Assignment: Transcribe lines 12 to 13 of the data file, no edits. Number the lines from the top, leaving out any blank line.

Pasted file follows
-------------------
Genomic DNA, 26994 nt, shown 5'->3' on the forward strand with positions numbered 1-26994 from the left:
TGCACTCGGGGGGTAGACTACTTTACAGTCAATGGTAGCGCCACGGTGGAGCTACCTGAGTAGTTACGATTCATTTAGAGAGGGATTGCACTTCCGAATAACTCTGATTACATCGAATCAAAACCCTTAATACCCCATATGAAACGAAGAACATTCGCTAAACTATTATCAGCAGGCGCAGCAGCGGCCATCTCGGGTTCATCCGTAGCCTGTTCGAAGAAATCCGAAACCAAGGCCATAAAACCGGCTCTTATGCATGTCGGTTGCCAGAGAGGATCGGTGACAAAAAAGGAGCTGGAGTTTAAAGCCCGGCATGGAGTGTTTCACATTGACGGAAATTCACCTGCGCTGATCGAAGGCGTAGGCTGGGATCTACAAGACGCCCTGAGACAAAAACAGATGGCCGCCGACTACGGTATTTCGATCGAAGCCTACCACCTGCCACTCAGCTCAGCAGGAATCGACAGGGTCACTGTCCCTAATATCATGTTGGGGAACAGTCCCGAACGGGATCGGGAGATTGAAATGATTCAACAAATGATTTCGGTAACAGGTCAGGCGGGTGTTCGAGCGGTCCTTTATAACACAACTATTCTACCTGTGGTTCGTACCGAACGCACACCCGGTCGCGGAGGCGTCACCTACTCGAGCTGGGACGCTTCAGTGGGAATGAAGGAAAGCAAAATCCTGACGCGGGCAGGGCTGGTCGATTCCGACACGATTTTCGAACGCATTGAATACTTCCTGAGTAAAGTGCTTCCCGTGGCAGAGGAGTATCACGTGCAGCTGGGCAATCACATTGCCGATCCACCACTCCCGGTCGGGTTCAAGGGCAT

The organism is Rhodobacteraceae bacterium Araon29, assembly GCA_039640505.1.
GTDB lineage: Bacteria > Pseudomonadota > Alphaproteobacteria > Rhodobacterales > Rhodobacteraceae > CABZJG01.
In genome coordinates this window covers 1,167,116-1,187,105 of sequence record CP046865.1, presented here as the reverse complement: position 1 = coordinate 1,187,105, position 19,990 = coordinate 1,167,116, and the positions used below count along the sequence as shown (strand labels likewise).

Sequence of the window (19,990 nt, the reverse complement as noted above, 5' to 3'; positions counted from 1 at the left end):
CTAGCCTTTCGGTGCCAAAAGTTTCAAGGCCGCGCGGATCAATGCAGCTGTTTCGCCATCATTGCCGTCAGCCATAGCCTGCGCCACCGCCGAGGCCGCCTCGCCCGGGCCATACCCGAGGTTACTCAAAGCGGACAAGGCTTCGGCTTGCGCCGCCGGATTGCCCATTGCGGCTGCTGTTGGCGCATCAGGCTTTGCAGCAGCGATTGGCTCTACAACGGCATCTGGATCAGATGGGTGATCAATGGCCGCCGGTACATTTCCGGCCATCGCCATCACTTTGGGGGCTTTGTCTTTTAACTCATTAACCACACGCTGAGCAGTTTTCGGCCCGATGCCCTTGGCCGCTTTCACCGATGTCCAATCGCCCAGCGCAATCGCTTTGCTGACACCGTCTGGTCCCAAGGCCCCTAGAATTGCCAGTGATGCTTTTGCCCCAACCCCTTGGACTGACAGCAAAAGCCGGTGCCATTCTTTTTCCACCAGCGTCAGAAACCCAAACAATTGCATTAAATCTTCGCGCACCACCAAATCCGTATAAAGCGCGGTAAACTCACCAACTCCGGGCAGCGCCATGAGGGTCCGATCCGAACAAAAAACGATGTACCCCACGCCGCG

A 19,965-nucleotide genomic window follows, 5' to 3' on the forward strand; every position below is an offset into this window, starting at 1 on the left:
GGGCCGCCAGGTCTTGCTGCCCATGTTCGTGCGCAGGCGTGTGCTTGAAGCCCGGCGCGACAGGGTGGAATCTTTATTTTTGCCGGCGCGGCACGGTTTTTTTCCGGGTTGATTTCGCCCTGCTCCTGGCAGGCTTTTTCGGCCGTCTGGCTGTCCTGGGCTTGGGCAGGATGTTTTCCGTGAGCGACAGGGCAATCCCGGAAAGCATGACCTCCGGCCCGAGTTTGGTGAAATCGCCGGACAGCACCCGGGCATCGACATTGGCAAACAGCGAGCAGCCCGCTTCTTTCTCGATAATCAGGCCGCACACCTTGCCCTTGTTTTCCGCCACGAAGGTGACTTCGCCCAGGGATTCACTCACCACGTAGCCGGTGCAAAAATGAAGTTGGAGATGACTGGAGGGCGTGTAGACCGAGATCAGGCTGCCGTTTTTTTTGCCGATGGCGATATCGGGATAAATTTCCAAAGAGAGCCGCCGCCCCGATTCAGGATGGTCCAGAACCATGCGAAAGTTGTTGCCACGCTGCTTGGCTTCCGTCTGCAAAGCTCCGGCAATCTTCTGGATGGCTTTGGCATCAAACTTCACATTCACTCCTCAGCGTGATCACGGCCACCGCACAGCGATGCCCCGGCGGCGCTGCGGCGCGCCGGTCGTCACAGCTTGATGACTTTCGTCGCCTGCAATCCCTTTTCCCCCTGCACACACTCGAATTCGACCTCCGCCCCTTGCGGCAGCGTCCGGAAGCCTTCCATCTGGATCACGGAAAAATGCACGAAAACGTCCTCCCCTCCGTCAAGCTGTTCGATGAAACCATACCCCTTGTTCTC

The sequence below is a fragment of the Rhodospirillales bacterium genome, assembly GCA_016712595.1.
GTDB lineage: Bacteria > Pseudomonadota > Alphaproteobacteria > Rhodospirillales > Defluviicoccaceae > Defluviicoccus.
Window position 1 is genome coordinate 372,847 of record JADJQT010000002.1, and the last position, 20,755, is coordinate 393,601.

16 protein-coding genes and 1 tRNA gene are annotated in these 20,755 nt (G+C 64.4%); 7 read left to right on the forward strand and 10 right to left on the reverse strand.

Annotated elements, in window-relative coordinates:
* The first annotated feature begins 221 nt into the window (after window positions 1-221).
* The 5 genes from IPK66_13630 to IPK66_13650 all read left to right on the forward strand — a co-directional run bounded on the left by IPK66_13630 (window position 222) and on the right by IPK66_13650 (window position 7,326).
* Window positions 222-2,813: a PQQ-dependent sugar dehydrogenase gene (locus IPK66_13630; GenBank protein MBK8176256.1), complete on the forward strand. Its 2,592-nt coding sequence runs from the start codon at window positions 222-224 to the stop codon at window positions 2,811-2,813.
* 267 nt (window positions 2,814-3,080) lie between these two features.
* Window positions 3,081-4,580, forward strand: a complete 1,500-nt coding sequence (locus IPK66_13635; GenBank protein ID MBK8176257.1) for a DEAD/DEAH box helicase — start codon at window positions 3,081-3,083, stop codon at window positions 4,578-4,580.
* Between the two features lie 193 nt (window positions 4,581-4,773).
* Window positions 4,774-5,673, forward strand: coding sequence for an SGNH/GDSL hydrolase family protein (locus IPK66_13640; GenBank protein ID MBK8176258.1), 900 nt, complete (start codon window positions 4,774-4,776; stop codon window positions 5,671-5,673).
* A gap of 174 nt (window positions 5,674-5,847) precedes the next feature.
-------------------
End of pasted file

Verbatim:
Window position 1 is genome coordinate 372,847 of record JADJQT010000002.1, and the last position, 20,755, is coordinate 393,601.

16 protein-coding genes and 1 tRNA gene are annotated in these 20,755 nt (G+C 64.4%); 7 read left to right on the forward strand and 10 right to left on the reverse strand.